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New York’s Responsible Play Partnership Recognizes National Problem Gambling Awareness Month

NYS Gaming Commission launches "broadest self-exclusion program in the nation."

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Public and private partners undertaking series of efforts, including visiting new casinos and meeting with communities to underscore State’s commitment responsible gaming practices.

Photo by: New York State Gaming Commission, via YouTube.

Albany, NY - February 27, 2017 - New York’s Responsible Play Partnership (RPP) – consisting of the New York State Gaming Commission, the New York State Office on Alcohol and Substance Abuse Services (OASAS) and the New York Council on Problem Gambling – today announced a series of initiatives in recognition of March as National Problem Gambling Awareness Month.

The Commission also launched its statewide self-exclusion program – recognized by a national advocate as “the broadest self-exclusion program in the nation” – for individuals who self-identify as needing help in their battle with problem gambling. It allows problem gamblers to ban themselves from all casinos operating in New York State

The RPP’s plans for March include visiting newly opened casinos to review the operators’ efforts to promote responsible gaming practices, followed by public meetings in the communities hosting the casinos to educate the public on the resources available for those who need help.

The RPP will also foster awareness through a focused social media campaign, conversation-driving signage at all gaming facilities across the State and development of a new public service announcement reminding New Yorkers that the OASAS HOPELINE (1-877-8HOPE-NY/TEXT HOPENY) exists to address all forms of addiction – including gambling. Finally, for the first time ever, the New York Lottery will feature responsible gaming messaging as part of its daily televised drawings.

“The Responsible Play Partnership continues to be an effective tool in forging a comprehensive smart gaming policy in New York State,” said Commission Executive Director Robert Williams. “By engaging all stakeholders involved in the issue – problem gambling treatment providers, casino operators and regulators – and venturing into the community, we are driving focus to the issue and making more resources available for those who need help. The Commission is proud of the RPP’s work, and this month provides a perfect opportunity to highlight New York’s ongoing commitment to responsible gaming.”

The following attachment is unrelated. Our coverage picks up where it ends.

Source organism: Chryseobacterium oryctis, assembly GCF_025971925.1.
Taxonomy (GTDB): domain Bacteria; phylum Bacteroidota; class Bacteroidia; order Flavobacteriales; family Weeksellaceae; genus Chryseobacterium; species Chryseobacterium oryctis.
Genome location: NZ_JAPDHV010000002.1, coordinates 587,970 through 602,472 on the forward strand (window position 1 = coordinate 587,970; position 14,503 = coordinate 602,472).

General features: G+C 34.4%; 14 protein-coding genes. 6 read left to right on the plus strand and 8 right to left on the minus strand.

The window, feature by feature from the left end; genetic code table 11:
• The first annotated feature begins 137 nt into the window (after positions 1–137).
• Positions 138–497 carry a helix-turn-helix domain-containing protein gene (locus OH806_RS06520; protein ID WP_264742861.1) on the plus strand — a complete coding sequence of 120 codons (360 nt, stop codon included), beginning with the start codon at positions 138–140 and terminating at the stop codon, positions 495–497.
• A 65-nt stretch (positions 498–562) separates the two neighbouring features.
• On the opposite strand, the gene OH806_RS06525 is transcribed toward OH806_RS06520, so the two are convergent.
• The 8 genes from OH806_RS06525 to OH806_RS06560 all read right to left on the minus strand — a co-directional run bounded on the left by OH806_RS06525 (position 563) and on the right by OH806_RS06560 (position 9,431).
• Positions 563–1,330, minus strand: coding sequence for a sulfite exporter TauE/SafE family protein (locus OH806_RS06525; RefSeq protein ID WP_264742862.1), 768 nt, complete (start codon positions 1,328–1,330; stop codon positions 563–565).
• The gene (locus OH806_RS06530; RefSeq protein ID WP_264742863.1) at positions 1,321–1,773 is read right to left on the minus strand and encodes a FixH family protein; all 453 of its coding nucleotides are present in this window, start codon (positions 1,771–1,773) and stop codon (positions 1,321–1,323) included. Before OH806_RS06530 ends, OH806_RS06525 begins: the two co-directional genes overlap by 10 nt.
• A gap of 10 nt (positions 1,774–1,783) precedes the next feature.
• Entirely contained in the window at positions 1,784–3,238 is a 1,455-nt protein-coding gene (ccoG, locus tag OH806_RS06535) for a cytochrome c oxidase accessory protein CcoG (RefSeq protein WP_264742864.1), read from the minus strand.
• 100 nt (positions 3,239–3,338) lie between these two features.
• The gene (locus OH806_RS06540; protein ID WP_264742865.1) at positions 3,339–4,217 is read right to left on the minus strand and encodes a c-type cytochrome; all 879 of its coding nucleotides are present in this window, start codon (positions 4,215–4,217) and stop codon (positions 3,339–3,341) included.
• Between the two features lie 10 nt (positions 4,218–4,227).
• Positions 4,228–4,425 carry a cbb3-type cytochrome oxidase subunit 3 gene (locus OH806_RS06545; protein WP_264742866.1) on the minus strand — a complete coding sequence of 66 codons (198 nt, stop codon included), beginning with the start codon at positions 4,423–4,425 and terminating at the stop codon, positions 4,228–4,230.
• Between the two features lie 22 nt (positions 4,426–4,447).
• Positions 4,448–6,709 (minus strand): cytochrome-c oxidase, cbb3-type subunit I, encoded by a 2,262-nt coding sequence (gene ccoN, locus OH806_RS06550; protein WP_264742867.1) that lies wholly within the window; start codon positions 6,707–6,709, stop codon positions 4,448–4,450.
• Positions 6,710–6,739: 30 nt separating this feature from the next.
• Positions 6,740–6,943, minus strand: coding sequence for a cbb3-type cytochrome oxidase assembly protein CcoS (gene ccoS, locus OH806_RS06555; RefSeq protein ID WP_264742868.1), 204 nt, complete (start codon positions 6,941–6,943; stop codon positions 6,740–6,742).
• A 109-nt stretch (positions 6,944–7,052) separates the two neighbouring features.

“While most people can gamble responsibly, unfortunately, some develop gambling problems,” said OASAS Commissioner Arlene González-Sánchez. “The RPP collaboration over the years has made a positive difference in our State, ensuring help is available for problem gambling and providing prevention programs to keep problems from developing. I look forward to more successes to come.”  

“We are proud to partner with the Gaming Commission and OASAS to recognize National Problem Gambling Awareness Month,” said NY Council on Problem Gambling Executive Director James Maney. “The initiatives we have undertaken, including producing widely seen public service announcements, developing a comprehensive statewide self-exclusion policy, and bringing together gaming facility operators and the problem gambling treatment community, have indeed made a difference and elevated the issue. The RPP will continue to promote a responsible gaming environment in New York State.”

New York State’s specific plans for National Problem Gambling Awareness Month include the following: